U.S. Senate Allocates $25 Billion For Navy’s Shipyard Upgrade Projects

Dry Dock 1 at Pearl Harbor Naval Shipyard is flooded during the undocking of the Los Angeles-class fast attack submarine USS City of Corpus Christi (SSN 705). City of Corpus Christi was in dry dock for a maintenance availability. The U.S. Navy is planning the first new submarine repair facility at the Pearl Harbor shipyard since World War II. (Photo by: Petty Officer 3rd Class Dustan Longhini)

Senate legislation, introduced on Wednesday, calls for a $25 billion investment in public and private shipyards that build and maintain the U.S. Navy fleet.

The bill allocates allocate $21 billion under the Defense Production Act to four public shipyards for the Navy’s Shipyard Infrastructure Optimization Program.

Another $2 billion would go to private shipyards that build Navy ships, with $2 billion dedicated to commercial ship repair yards.

A 20-year, $2 billion Navy plan to recapitalize Navy shipyards would also be fully funded under the legislation.

The shipyards mentioned for fixes are the Norfolk Naval Shipyard in Virginia, the Portsmouth Naval Shipyard in Maine, Pearl Harbor Naval Shipyard and Intermediate Maintenance Facility in Hawaii and the Puget Sound Naval Shipyard and Intermediate Maintenance Facility in Washington.

The Senate bill, called The Shipyard Act, is led by Sen. Roger Wicker, R-Miss., with co-sponsors Sens. Susan Collins, R-Maine; Angus King, I-Maine; Tim Kaine, D-Va., and Jeanne Shaheen, D-N.H.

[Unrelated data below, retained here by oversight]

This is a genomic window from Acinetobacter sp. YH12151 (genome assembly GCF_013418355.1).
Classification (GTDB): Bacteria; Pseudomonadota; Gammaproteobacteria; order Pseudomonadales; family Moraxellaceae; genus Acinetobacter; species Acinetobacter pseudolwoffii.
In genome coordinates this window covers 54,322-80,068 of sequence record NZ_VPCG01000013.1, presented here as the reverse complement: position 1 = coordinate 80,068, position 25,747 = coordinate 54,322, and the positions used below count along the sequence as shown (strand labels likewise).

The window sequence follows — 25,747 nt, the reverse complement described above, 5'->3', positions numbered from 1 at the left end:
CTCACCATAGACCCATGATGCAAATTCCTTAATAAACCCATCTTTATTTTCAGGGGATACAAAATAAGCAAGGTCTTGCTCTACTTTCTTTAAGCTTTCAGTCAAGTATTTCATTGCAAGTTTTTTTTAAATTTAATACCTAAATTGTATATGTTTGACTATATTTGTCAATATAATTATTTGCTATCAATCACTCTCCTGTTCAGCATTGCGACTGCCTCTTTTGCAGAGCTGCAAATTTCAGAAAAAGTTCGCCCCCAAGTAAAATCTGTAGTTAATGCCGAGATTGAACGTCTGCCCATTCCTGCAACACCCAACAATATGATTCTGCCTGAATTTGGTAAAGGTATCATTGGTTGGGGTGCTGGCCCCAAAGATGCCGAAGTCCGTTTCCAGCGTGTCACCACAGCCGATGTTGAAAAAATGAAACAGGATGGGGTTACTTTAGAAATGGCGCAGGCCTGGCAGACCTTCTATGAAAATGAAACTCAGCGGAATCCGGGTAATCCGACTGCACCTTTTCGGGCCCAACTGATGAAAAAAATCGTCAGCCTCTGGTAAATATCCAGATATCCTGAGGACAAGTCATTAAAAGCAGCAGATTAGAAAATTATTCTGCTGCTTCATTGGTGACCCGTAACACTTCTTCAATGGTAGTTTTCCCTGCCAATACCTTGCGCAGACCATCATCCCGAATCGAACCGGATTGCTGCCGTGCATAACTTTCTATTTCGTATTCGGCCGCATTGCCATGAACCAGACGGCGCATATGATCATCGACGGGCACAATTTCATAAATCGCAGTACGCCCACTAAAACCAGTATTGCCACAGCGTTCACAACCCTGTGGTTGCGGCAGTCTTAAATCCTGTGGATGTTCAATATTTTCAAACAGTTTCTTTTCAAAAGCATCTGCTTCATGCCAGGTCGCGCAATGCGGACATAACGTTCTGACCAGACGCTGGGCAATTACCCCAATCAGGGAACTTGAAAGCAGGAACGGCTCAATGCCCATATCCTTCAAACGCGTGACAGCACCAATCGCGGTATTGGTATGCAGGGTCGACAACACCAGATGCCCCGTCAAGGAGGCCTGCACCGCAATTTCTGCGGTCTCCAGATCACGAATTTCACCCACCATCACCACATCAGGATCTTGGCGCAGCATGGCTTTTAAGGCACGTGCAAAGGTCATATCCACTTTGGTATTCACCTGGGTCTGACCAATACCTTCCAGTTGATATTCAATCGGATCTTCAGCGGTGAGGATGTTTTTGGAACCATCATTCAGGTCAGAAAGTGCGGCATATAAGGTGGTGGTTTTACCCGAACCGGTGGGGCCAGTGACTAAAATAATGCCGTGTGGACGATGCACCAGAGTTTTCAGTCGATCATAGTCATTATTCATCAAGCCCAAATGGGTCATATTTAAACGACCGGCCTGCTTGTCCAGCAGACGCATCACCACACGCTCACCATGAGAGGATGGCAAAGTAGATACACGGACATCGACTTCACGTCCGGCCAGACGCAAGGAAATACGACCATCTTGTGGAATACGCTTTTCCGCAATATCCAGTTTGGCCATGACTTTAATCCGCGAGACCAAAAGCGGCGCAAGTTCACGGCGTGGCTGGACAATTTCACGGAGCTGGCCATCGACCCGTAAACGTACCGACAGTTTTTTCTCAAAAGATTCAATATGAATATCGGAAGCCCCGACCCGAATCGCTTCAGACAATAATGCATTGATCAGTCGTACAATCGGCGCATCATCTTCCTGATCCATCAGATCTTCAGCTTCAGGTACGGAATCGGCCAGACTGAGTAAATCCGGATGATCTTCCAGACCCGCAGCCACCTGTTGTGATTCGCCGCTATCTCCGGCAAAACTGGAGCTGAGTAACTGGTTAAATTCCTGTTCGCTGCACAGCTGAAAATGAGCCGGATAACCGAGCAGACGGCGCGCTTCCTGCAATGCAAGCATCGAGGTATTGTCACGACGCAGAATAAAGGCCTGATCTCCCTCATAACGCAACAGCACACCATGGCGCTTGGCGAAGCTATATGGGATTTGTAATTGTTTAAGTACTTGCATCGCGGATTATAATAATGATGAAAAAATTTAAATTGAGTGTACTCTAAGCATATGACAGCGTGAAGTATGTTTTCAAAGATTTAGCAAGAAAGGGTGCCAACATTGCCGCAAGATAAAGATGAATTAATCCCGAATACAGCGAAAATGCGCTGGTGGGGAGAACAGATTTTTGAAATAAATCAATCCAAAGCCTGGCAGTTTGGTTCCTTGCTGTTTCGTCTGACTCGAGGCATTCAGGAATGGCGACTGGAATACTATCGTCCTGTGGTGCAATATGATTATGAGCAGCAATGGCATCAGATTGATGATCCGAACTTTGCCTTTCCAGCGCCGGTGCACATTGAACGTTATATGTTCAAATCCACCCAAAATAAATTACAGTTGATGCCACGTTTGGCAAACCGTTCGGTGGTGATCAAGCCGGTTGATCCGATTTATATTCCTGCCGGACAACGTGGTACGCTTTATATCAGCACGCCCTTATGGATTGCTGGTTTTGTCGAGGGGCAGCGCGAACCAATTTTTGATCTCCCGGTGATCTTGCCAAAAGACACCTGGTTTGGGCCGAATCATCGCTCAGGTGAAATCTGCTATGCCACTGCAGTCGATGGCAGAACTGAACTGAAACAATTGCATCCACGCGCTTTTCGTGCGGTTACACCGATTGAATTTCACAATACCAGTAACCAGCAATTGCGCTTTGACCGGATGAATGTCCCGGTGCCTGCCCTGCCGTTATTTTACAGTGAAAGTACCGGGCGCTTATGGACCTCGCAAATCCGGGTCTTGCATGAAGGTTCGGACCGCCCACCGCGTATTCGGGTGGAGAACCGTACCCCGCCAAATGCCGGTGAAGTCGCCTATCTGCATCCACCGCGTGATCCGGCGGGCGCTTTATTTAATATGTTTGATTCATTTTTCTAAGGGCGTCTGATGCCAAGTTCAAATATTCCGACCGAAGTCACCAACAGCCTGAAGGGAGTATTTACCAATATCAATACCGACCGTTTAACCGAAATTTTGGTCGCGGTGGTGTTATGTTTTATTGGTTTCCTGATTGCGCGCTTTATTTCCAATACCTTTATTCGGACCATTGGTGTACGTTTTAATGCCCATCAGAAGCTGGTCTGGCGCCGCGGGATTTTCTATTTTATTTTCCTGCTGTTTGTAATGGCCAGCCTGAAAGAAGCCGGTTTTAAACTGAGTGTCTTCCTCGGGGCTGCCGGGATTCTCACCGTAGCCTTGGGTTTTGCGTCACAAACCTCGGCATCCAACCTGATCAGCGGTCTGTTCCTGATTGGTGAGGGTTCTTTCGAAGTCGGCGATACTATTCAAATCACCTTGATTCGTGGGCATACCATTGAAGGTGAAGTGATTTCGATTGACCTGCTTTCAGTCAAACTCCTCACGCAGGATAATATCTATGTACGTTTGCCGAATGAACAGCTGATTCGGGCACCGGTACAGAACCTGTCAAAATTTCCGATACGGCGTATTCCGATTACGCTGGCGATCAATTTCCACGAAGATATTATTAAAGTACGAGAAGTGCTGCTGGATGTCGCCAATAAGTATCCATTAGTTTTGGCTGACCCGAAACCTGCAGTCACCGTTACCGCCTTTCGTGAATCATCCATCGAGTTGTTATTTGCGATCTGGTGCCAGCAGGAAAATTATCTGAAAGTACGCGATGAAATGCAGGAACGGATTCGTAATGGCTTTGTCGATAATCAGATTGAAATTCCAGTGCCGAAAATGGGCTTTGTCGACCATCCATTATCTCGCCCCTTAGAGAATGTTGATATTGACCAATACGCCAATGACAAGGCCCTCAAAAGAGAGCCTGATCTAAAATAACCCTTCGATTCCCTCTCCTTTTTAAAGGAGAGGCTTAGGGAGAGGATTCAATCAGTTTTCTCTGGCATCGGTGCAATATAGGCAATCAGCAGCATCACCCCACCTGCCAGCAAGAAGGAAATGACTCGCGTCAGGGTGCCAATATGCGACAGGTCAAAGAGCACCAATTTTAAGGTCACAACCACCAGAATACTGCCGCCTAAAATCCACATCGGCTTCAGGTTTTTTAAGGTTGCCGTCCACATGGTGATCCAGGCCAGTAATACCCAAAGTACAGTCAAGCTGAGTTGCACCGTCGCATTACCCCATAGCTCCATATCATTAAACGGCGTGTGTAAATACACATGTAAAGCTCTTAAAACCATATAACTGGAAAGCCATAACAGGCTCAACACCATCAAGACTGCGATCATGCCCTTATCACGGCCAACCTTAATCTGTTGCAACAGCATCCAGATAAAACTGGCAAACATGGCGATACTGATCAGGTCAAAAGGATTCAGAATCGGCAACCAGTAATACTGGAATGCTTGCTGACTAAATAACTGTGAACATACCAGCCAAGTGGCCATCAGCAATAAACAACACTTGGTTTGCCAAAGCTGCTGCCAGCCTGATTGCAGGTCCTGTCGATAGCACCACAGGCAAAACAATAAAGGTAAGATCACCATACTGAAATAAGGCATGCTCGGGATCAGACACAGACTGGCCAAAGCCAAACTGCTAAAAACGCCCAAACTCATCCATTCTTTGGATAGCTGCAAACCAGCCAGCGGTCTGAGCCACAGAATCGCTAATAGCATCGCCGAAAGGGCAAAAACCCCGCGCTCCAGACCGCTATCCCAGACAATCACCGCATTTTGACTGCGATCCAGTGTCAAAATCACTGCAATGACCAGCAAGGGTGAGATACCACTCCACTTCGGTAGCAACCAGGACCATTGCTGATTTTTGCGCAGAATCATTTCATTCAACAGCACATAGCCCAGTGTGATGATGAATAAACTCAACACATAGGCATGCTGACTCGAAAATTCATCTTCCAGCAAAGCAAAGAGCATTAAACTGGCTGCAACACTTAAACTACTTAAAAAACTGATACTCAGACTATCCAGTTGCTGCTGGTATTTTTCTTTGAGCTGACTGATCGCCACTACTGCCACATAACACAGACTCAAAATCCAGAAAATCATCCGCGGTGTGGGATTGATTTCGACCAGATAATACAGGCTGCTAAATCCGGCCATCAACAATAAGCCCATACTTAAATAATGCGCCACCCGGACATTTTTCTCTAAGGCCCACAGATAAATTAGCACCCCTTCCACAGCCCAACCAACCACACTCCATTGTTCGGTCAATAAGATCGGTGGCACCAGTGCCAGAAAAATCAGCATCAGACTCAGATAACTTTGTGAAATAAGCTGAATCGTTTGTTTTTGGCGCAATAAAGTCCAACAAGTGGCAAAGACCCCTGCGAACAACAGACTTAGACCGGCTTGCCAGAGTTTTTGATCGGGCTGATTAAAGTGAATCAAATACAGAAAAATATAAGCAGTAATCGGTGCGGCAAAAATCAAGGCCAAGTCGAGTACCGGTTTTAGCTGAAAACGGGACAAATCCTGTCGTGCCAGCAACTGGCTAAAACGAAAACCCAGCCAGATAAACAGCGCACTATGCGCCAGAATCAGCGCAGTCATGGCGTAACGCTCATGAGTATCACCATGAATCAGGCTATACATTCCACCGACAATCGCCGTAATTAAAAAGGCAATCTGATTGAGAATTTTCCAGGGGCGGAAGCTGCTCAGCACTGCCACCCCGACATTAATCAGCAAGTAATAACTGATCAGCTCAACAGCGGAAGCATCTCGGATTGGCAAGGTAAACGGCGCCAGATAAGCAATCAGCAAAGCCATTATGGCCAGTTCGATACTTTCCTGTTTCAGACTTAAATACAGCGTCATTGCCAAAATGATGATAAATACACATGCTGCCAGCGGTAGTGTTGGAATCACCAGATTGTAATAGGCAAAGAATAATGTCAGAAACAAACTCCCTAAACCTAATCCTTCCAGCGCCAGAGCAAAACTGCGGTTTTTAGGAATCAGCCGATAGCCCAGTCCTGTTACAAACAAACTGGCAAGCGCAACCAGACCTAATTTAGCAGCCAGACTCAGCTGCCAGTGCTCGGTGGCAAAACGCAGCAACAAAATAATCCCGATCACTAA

U.S. Reps. Rob Wittman, R-Va. and Mike Gallagher, R-Wis., are also supporting the bill, and a version of it will be introduced in the House as well.

All legislators involved represent states with shipyards.

The 11-page Shipyard Act highlights improvements in “performing critical dry dock repairs, restoring and optimally placing shipyard facilities, and replacing ageing and deteriorating capital equipment.”

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The two bills cover improvements to shipyard infrastructure and the building of dry docks, among other features.

The Navy has repeatedly called for improvements in U.S. shipbuilding and maintenance, citing the growing Chinese and Russian military fleets as competitors.

“Congress has already taken the important step of committing to a larger Navy, but our shipyards are having trouble servicing today’s 296-ship fleet, and are clearly insufficient to maintain the 355-ship or larger fleet we need to counter China, Russia, and other adversaries,” Wicker said on Wednesday in a statement.

“Now is the time to provide our Navy leaders the support they need to grow and preserve our fleet for generations to come,” Wicker said.

The bill comes after President Joe Biden proposed an inclusive, $2.25 trillion package for infrastructure. Republicans have suggested a $568 billion counteroffer.

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